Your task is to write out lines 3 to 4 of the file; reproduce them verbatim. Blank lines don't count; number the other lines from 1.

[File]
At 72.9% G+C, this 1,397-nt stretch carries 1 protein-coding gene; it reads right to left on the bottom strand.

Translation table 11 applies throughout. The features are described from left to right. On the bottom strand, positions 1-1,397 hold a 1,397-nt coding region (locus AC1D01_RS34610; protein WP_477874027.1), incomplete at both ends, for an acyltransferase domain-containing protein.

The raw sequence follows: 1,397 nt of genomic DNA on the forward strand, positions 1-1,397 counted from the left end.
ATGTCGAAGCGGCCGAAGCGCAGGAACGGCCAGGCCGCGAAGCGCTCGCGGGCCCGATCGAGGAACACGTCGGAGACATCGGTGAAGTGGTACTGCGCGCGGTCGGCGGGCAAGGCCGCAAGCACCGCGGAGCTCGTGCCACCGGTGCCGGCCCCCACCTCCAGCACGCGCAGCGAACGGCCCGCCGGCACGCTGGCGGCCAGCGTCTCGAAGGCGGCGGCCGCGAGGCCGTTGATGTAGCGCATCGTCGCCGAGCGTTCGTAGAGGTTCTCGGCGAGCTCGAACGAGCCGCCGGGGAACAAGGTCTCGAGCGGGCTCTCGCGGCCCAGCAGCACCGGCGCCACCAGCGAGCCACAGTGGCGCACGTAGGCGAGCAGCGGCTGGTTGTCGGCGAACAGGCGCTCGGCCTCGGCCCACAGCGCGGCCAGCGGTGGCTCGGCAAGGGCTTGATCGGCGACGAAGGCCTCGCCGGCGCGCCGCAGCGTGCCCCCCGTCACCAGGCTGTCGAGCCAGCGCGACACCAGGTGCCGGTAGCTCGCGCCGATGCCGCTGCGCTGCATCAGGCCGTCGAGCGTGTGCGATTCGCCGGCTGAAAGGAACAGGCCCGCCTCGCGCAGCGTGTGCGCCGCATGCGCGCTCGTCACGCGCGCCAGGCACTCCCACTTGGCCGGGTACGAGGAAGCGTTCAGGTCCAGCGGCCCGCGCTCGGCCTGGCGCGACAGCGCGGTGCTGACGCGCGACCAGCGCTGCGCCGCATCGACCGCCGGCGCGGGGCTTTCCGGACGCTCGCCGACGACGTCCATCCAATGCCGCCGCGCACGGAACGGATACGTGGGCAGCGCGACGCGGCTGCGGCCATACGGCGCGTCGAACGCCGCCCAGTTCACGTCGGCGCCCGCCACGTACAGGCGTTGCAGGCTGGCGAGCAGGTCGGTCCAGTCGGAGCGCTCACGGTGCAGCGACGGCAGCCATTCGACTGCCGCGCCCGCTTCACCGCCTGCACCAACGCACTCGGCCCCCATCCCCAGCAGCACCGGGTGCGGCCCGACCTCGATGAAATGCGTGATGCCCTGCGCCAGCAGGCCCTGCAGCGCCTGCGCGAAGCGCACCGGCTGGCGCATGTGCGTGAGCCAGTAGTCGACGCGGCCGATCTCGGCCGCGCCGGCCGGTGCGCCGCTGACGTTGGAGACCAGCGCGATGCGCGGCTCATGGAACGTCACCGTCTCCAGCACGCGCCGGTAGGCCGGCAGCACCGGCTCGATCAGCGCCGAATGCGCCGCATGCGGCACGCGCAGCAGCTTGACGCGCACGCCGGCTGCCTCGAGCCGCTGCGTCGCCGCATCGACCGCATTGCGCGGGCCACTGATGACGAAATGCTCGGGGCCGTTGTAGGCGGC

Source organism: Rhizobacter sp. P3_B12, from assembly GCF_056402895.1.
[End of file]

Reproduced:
The raw sequence follows: 1,397 nt of genomic DNA on the forward strand, positions 1-1,397 counted from the left end.
ATGTCGAAGCGGCCGAAGCGCAGGAACGGCCAGGCCGCGAAGCGCTCGCGGGCCCGATCGAGGAACACGTCGGAGACATCGGTGAAGTGGTACTGCGCGCGGTCGGCGGGCAAGGCCGCAAGCACCGCGGAGCTCGTGCCACCGGTGCCGGCCCCCACCTCCAGCACGCGCAGCGAACGGCCCGCCGGCACGCTGGCGGCCAGCGTCTCGAAGGCGGCGGCCGCGAGGCCGTTGATGTAGCGCATCGTCGCCGAGCGTTCGTAGAGGTTCTCGGCGAGCTCGAACGAGCCGCCGGGGAACAAGGTCTCGAGCGGGCTCTCGCGGCCCAGCAGCACCGGCGCCACCAGCGAGCCACAGTGGCGCACGTAGGCGAGCAGCGGCTGGTTGTCGGCGAACAGGCGCTCGGCCTCGGCCCACAGCGCGGCCAGCGGTGGCTCGGCAAGGGCTTGATCGGCGACGAAGGCCTCGCCGGCGCGCCGCAGCGTGCCCCCCGTCACCAGGCTGTCGAGCCAGCGCGACACCAGGTGCCGGTAGCTCGCGCCGATGCCGCTGCGCTGCATCAGGCCGTCGAGCGTGTGCGATTCGCCGGCTGAAAGGAACAGGCCCGCCTCGCGCAGCGTGTGCGCCGCATGCGCGCTCGTCACGCGCGCCAGGCACTCCCACTTGGCCGGGTACGAGGAAGCGTTCAGGTCCAGCGGCCCGCGCTCGGCCTGGCGCGACAGCGCGGTGCTGACGCGCGACCAGCGCTGCGCCGCATCGACCGCCGGCGCGGGGCTTTCCGGACGCTCGCCGACGACGTCCATCCAATGCCGCCGCGCACGGAACGGATACGTGGGCAGCGCGACGCGGCTGCGGCCATACGGCGCGTCGAACGCCGCCCAGTTCACGTCGGCGCCCGCCACGTACAGGCGTTGCAGGCTGGCGAGCAGGTCGGTCCAGTCGGAGCGCTCACGGTGCAGCGACGGCAGCCATTCGACTGCCGCGCCCGCTTCACCGCCTGCACCAACGCACTCGGCCCCCATCCCCAGCAGCACCGGGTGCGGCCCGACCTCGATGAAATGCGTGATGCCCTGCGCCAGCAGGCCCTGCAGCGCCTGCGCGAAGCGCACCGGCTGGCGCATGTGCGTGAGCCAGTAGTCGACGCGGCCGATCTCGGCCGCGCCGGCCGGTGCGCCGCTGACGTTGGAGACCAGCGCGATGCGCGGCTCATGGAACGTCACCGTCTCCAGCACGCGCCGGTAGGCCGGCAGCACCGGCTCGATCAGCGCCGAATGCGCCGCATGCGGCACGCGCAGCAGCTTGACGCGCACGCCGGCTGCCTCGAGCCGCTGCGTCGCCGCATCGACCGCATTGCGCGGGCCACTGATGACGAAATGCTCGGGGCCGTTGTAGGCGGC